Join us for a symposium discussion of the recent book by Carlos Eire.
Featuring Carlos Eire (Yale University), Bernard McGinn (University of Chicago), and Susan Schreiner (University of Chicago).
Saint Teresa of Avila’s Life is among the most remarkable accounts ever written of the human encounter with the divine. The Life is not really an autobiography at all, but rather a confession written for inquisitors by a nun whose raptures and mystical claims had aroused suspicion. Despite its troubled origins, the book has had a profound impact on Christian spirituality for five centuries, attracting admiration from readers as diverse as mystics, philosophers, artists, psychoanalysts, and neurologists. How did a manuscript once kept under lock and key by the Spanish Inquisition become one of the most inspiring religious books of all time?
Cosponsored by Martin Marty Center for the Public Understanding of Religion at the University of Chicago Divinity School. This program is made possible by a grant from the Our Sunday Visitor Institute.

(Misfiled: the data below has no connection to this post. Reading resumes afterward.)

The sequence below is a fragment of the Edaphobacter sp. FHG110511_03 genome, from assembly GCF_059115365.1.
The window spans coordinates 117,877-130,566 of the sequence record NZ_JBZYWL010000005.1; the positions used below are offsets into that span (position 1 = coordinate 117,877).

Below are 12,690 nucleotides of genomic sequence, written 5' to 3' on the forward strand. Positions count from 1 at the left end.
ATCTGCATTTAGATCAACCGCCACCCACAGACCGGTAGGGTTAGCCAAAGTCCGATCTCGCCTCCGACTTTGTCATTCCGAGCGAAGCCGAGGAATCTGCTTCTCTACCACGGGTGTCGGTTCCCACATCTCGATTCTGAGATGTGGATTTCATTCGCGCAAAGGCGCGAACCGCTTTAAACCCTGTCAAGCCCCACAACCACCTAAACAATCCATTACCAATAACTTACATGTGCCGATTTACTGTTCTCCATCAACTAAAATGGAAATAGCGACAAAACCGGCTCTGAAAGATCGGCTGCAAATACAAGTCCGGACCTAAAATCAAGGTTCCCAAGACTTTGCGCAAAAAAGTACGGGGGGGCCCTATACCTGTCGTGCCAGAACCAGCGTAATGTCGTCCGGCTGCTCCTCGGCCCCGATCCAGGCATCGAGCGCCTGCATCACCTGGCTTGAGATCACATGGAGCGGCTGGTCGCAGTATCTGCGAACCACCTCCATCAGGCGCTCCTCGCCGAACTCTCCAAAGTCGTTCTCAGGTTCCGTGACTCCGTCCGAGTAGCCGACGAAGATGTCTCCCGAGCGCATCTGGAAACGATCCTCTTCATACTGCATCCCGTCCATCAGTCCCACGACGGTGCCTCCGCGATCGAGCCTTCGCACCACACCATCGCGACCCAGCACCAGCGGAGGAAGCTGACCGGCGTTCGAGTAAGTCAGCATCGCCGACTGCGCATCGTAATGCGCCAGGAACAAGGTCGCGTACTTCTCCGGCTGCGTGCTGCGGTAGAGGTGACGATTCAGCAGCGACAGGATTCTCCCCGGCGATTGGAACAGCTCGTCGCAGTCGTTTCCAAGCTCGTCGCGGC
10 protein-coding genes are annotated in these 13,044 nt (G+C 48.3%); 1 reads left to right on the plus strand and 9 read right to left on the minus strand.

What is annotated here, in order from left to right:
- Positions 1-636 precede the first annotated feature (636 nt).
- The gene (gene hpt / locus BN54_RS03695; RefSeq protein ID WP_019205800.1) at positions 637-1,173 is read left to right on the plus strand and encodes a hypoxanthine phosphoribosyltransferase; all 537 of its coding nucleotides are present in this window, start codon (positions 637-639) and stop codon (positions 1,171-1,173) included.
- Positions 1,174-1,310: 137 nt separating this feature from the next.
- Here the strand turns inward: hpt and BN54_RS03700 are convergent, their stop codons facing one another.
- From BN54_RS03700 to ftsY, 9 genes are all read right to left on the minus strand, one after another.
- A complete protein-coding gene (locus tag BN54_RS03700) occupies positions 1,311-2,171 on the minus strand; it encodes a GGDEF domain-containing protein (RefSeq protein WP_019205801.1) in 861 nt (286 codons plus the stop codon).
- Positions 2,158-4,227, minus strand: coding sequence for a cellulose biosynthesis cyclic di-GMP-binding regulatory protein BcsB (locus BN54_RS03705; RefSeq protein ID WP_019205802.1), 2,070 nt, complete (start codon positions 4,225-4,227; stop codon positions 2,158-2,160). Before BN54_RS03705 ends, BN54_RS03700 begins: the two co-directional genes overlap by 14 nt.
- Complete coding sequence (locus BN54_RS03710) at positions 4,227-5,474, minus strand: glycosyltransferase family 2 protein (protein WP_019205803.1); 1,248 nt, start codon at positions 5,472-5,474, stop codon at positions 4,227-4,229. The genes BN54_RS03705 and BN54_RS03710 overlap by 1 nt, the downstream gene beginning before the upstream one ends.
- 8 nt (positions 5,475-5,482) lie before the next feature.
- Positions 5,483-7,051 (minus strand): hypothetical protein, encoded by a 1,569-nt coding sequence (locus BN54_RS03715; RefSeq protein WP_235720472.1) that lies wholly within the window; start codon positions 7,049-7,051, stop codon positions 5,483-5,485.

Professor Eire will also give a luncheon talk that day at noon at the University of Chicago of Chicago. He will also teach a three-hour master class for students and faculty on The Life of Saint Teresa of Avila on Friday, October 25.
About the Author
Carlos Eire is the T. L. Riggs Professor of History and Religious Studies at Yale University. His many books include the bestselling memoir Waiting for Snow in Havana, which won the National Book Award for nonfiction; Reformations: The Early Modern World, 1450–1650; and A Very Brief History of Eternity (Princeton). He lives in Guilford, Connecticut.